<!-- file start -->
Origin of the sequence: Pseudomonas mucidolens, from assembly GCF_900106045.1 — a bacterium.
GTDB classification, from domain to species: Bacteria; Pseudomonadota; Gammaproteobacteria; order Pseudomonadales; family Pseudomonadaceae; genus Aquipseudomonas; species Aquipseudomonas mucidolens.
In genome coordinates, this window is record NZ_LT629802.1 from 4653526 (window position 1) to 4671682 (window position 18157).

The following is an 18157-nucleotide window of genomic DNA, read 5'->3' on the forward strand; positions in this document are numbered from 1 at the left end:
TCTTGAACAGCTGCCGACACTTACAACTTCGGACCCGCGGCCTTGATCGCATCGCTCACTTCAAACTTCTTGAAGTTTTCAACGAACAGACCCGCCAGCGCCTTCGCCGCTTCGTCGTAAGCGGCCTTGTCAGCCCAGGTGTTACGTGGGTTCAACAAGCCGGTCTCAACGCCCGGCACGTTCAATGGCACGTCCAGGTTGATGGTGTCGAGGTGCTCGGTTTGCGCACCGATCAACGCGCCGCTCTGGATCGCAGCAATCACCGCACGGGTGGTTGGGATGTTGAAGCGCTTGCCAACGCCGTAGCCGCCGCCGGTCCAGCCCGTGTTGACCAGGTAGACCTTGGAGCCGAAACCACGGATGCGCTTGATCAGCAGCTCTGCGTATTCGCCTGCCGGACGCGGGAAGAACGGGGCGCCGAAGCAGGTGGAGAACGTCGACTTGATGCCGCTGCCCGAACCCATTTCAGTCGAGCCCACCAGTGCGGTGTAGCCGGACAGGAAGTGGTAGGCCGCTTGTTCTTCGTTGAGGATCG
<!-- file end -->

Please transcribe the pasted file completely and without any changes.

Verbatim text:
Origin of the sequence: Pseudomonas mucidolens, from assembly GCF_900106045.1 — a bacterium.
GTDB classification, from domain to species: Bacteria; Pseudomonadota; Gammaproteobacteria; order Pseudomonadales; family Pseudomonadaceae; genus Aquipseudomonas; species Aquipseudomonas mucidolens.
In genome coordinates, this window is record NZ_LT629802.1 from 4653526 (window position 1) to 4671682 (window position 18157).

The following is an 18157-nucleotide window of genomic DNA, read 5'->3' on the forward strand; positions in this document are numbered from 1 at the left end:
TCTTGAACAGCTGCCGACACTTACAACTTCGGACCCGCGGCCTTGATCGCATCGCTCACTTCAAACTTCTTGAAGTTTTCAACGAACAGACCCGCCAGCGCCTTCGCCGCTTCGTCGTAAGCGGCCTTGTCAGCCCAGGTGTTACGTGGGTTCAACAAGCCGGTCTCAACGCCCGGCACGTTCAATGGCACGTCCAGGTTGATGGTGTCGAGGTGCTCGGTTTGCGCACCGATCAACGCGCCGCTCTGGATCGCAGCAATCACCGCACGGGTGGTTGGGATGTTGAAGCGCTTGCCAACGCCGTAGCCGCCGCCGGTCCAGCCCGTGTTGACCAGGTAGACCTTGGAGCCGAAACCACGGATGCGCTTGATCAGCAGCTCTGCGTATTCGCCTGCCGGACGCGGGAAGAACGGGGCGCCGAAGCAGGTGGAGAACGTCGACTTGATGCCGCTGCCCGAACCCATTTCAGTCGAGCCCACCAGTGCGGTGTAGCCGGACAGGAAGTGGTAGGCCGCTTGTTCTTCGTTGAGGATCG